carbs before bed?
- 11-04-2009, 02:06 AM
- 11-04-2009, 03:03 AM
11-04-2009, 04:07 PM
I'm an endo as well. I find that eating carbs before bed are okay, so long as they are veggies and/or something that is very fiber heavy (like 8+ grams of fiber).
That also being said, you should be doing 3-4 30 minute sessions of cardio per week. Guys like you and I have no problems gaining muscle, we just have fat that comes with it and we need to keep it in check.
11-04-2009, 04:18 PM
It is going to be overall carb intake more than anything but I woudl definitley not eat carbs and then go to sleep. If you tend to put on fat night time carbs are probably best to be avoided or only use vegetables.
11-04-2009, 05:12 PM
11-04-2009, 05:27 PM
This is probably the worst part of my diet. I feel hungry no matter how much protein and healthy fats I take in before bed... wake up like every 2 hours wanting some freakin steak and potatoes when I don't eat carbs before bed
Prebed meal is usually 3 egg whites, 3 whole eggs, 3 slices turkey (onion, green pepper, etc in an omelet)... sometimes I throw in extra almonds for more fats. I end up awake and hungry in 2 hours and never satisfied until I eat a typical meal that has 40g carbs
11-04-2009, 05:32 PM
something that helped me not eat carbs before bed is realizing carbs are used for energy, if I'm going to sleep how much energy do i really need. always ask yourself one thing while getting ready to eat something no matter what it is..."what am i going to be doing for the next 3 hours?". it takes the body about 3 to 4 hours to empty.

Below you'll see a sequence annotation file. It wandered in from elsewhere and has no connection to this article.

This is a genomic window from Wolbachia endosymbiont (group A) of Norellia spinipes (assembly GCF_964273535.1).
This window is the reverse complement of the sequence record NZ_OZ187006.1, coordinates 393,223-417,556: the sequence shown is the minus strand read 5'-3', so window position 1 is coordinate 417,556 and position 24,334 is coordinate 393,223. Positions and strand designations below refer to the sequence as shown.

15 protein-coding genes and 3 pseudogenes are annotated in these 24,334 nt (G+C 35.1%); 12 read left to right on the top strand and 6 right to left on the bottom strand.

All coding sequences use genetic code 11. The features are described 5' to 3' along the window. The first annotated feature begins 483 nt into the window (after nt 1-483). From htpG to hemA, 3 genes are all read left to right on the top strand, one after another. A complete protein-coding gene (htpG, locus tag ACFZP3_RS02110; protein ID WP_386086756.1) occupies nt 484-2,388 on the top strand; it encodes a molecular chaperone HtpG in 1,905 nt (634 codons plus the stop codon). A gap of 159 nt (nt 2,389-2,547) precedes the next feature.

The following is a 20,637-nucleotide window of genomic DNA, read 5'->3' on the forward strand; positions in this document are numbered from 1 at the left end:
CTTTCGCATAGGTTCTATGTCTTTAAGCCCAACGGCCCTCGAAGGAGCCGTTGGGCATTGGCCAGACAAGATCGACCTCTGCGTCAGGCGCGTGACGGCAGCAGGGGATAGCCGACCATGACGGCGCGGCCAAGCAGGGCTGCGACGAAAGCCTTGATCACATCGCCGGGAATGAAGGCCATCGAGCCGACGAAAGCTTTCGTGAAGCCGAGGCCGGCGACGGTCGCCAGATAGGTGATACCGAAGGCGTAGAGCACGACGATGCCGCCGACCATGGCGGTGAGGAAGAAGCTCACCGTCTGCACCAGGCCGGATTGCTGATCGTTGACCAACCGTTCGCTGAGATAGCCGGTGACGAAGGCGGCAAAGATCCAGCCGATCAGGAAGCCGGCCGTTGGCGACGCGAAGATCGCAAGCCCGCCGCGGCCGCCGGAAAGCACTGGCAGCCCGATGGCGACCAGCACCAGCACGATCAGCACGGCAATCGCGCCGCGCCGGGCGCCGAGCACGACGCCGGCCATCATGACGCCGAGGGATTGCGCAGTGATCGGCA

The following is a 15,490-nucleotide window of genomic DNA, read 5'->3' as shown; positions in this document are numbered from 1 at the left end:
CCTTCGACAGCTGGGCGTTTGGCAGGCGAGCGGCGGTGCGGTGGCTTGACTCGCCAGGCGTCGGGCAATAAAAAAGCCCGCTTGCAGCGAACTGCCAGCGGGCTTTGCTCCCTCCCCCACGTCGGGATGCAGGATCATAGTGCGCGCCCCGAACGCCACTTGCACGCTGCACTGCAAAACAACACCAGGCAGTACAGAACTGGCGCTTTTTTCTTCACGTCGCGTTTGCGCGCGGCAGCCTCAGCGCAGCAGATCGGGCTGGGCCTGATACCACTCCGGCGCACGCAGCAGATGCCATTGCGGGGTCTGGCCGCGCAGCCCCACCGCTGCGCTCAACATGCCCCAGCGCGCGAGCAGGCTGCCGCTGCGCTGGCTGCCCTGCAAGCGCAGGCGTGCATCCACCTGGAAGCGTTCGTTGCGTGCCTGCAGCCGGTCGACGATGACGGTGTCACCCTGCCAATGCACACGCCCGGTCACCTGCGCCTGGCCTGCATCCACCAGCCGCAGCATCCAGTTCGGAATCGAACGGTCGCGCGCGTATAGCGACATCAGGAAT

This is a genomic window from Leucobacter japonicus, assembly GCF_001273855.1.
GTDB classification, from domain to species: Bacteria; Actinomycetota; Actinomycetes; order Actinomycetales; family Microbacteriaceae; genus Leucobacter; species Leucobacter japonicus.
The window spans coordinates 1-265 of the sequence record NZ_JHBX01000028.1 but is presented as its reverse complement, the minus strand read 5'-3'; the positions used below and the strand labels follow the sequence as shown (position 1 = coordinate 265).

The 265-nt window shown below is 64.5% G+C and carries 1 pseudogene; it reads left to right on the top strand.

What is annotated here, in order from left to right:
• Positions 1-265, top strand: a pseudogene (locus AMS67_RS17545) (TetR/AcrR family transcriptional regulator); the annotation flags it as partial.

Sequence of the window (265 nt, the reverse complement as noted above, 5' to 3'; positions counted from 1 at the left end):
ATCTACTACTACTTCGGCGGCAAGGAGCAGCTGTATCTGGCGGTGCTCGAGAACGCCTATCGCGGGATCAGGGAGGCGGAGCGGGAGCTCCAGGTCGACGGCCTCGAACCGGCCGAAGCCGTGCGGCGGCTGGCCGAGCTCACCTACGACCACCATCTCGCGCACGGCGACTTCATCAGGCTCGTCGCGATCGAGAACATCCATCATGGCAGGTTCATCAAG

11-04-2009, 07:47 PM
More importantly, make sure any carbs you eat late in the evening with fats and protein. They will help slow the digestion of the carbs.
For example, at 10pm every night I eat 4 whole eggs and two pieces of whole wheat double fiber bread (20g of carbs per slice with 6g of fiber in each slice)
11-04-2009, 09:26 PM
I am ecto to the extreme but I limit carbs before bed simply because I sleep better. Like Lennoxchi said, I think about what I am gonna be doing. I load up on fat before bed.
If you have trouble feeling satiated before bed, a few spoonfuls of coconut oil should do the trick.